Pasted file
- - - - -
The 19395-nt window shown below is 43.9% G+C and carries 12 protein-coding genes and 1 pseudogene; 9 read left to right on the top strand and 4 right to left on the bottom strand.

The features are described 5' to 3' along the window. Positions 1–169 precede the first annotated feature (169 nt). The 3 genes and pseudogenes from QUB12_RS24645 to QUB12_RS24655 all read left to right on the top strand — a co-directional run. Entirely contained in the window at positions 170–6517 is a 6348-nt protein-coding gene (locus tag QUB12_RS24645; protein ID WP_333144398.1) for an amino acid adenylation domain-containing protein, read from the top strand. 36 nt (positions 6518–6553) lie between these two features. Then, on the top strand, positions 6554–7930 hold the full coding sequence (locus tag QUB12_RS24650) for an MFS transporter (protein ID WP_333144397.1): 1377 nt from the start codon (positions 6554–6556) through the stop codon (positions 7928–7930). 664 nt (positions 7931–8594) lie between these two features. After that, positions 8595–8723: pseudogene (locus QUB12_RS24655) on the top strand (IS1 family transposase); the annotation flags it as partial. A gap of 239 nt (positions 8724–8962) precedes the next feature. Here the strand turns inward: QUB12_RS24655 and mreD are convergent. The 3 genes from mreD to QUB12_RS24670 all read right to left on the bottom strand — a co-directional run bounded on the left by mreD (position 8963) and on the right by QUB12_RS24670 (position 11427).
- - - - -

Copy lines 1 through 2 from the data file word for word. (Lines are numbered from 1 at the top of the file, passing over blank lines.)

The 19395-nt window shown below is 43.9% G+C and carries 12 protein-coding genes and 1 pseudogene; 9 read left to right on the top strand and 4 right to left on the bottom strand.

The features are described 5' to 3' along the window. Positions 1–169 precede the first annotated feature (169 nt). The 3 genes and pseudogenes from QUB12_RS24645 to QUB12_RS24655 all read left to right on the top strand — a co-directional run. Entirely contained in the window at positions 170–6517 is a 6348-nt protein-coding gene (locus tag QUB12_RS24645; protein ID WP_333144398.1) for an amino acid adenylation domain-containing protein, read from the top strand. 36 nt (positions 6518–6553) lie between these two features. Then, on the top strand, positions 6554–7930 hold the full coding sequence (locus tag QUB12_RS24650) for an MFS transporter (protein ID WP_333144397.1): 1377 nt from the start codon (positions 6554–6556) through the stop codon (positions 7928–7930). 664 nt (positions 7931–8594) lie between these two features. After that, positions 8595–8723: pseudogene (locus QUB12_RS24655) on the top strand (IS1 family transposase); the annotation flags it as partial. A gap of 239 nt (positions 8724–8962) precedes the next feature. Here the strand turns inward: QUB12_RS24655 and mreD are convergent. The 3 genes from mreD to QUB12_RS24670 all read right to left on the bottom strand — a co-directional run bounded on the left by mreD (position 8963) and on the right by QUB12_RS24670 (position 11427).